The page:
“BOY! Where are you, Boy?!”
Nathan cowered in the darkness, feeling every bit of his powerlessness as he heard his father stomping down the hallway. The bunk above him squeaked slightly as its occupant moved closer to the wall; the same wall Nathan pushed against in desperation.
The bedroom door slammed open with the force of an angry bull. Darkness spilled into darkness, but Nathan could still make out his father’s shadowy outline in the doorway. “I asked you a question!” The bull bellowed, then it lunged –
*Bee-bee-beep!* *Bee-bee-beep!* *Bee-bee-beep!*
Nathan sat up, sweating and gasping. His sheets twisted restrictively around his shaking body. His bedroom was pitch-dark, with the exception of his flashing comm. Like the small child he had just woken from, he scrabbled to its beeping, blinking safety.
“Light! Light!” He demanded, grasping it. Immediately, the dark was dispelled by both the bright beam from his device and the dim spread of the fixture overhead. To be certain, he panned the comm around each corner the cheap lighting did not quite reach. There was nothing.
“Alarm,” he said, finally silencing the noise. He calmed his breathing, his thoughts, his pulse, his position. Just a dream, he reminded himself. The Old Man’s dead and gone.
As his thoughts were successfully returned to the present, he sat up again. He dropped his comm back onto the night stand. Throwing the bedthings to their habitual lump, he leaped from the bed and jogged to the closet-hole. Within jiffs he had slipped a liner over his naked body. Its automatic heat-cling comforted his nightmare-sore body like a thin blanket.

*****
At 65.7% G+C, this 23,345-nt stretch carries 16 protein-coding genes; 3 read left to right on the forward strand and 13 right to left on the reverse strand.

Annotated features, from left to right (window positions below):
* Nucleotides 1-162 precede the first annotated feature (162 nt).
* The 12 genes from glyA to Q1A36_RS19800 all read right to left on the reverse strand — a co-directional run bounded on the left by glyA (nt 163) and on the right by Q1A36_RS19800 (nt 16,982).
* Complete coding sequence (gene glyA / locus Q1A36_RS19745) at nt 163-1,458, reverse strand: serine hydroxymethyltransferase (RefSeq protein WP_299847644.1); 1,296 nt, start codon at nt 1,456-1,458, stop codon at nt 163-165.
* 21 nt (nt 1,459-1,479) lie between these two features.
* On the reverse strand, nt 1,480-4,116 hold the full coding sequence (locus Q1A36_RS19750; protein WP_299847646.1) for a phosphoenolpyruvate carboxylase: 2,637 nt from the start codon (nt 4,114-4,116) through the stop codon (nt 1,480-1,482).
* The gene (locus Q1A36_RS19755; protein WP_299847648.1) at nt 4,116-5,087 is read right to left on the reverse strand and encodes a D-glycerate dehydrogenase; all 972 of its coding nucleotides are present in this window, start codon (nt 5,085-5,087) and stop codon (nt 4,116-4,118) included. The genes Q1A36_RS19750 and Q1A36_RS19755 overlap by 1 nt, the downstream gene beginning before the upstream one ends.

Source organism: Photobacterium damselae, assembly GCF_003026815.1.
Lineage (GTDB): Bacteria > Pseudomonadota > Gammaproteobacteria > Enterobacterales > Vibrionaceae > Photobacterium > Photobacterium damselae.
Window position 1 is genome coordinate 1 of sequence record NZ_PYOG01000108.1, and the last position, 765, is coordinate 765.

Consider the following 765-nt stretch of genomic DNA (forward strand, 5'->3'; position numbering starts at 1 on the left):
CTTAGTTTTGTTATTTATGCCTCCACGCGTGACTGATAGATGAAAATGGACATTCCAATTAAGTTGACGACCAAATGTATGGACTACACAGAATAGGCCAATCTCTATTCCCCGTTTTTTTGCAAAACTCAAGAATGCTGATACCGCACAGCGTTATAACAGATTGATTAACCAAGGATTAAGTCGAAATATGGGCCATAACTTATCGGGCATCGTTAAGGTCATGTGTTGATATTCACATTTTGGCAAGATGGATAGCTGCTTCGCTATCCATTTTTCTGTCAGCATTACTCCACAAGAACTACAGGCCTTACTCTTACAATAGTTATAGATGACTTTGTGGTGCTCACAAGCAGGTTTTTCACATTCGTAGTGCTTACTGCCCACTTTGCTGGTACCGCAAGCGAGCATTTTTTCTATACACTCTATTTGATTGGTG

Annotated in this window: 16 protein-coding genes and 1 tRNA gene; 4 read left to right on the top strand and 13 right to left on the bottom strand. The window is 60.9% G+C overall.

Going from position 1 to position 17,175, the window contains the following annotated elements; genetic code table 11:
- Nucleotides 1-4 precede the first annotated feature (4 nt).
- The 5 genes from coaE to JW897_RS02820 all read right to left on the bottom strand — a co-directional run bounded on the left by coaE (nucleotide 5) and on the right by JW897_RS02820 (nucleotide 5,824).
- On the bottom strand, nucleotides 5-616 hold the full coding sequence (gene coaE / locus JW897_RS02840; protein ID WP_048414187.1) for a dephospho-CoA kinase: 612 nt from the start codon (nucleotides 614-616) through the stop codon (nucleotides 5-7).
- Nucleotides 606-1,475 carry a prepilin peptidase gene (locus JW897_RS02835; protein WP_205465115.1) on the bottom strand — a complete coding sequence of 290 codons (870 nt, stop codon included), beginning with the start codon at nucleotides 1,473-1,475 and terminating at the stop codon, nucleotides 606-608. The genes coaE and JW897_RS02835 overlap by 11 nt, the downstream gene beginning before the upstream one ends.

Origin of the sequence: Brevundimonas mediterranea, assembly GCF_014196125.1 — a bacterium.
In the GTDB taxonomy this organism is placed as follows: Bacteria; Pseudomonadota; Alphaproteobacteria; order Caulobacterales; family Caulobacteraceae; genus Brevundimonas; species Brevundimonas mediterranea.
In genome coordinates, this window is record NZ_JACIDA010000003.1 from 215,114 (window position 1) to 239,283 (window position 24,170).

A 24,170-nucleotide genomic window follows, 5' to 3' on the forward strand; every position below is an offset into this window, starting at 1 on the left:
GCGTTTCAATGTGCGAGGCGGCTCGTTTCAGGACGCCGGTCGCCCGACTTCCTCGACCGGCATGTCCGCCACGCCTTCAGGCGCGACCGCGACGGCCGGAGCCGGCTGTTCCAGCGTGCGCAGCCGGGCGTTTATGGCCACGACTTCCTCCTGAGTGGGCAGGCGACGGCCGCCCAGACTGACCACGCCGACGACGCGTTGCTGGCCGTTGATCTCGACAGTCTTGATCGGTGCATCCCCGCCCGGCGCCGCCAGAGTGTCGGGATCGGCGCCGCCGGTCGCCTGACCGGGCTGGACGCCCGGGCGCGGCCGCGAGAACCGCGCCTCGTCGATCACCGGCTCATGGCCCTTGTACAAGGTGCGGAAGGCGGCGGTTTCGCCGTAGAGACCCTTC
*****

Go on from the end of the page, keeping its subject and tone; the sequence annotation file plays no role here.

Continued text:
Thus clothed, Nathan exited and entered the entertainment room. In keeping with the dimensions of his bedroom and bathroom, this main area was about large enough to be called a nook rather than a full-sized room. He quickly crossed to the food station within the wall and pushed the button marked burrito.
A sickening grinding sound met his ears, as usual. He gritted his teeth and silently prayed to Sirius Sustenance Supply, that he could continue putting off replacing their barely-functioning model for one more day.
Within seconds and despite uninterrupted mechanical protests, a mostly-cooked tortilla-wrapped bundle dropped into the vending area. He cracked open the translucent door and retrieved it. It was somewhat frozen still, in the middle, but a warmer temperature setting would only serve to burn the outsides. He also considered these results a decent answer to prayers, given that he’d be late waiting for a fully-hot burrito to cool enough to eat it.
Nathan stood, eating bites and drinking occasional bursts from the wall fountain to the right of the food dispenser. Mentally, he went over his list of daily tasks. He’d attended the interview, removed the suit and skin, napped, dressed, and was now eating. By next tick he needed to be walking, or he was likely to arrive late.
“Choms just wants an excuse to fire us,” he mumbled, bitterly. Only last week, two of his peers had been dismissed over trivial issues. One had forgotten his rags; upon returning after retrieval, he was given Notice. The other had been two minutes late, and showed up in another business’ liner.
“It’s not like anyone sees us,” Nathan noted, as if he could possibly speak to or defend anyone involved in the terminations.
He heard a chirp from the watch, though it was muted and distant. He stuffed the last of the burrito in his mouth and returned to his bedroom. The watch must have not been fully strapped on, and had pulled loose with his twisting movements. Finally, he found it under his pillow. He studied the time: 2:46 p.m.
“Zut!” He exclaimed. Quickly, he docked the comm. After looking furtively about in suspicion, he pressed a small knob in the wood just beneath the night stand’s top surface. A drawer popped open; revealing faded photographs, sundry envelopes, a dried flower or two, and another comm.
Continued from Skinwalkers, XIII.
Read to Skinwalkers, XV.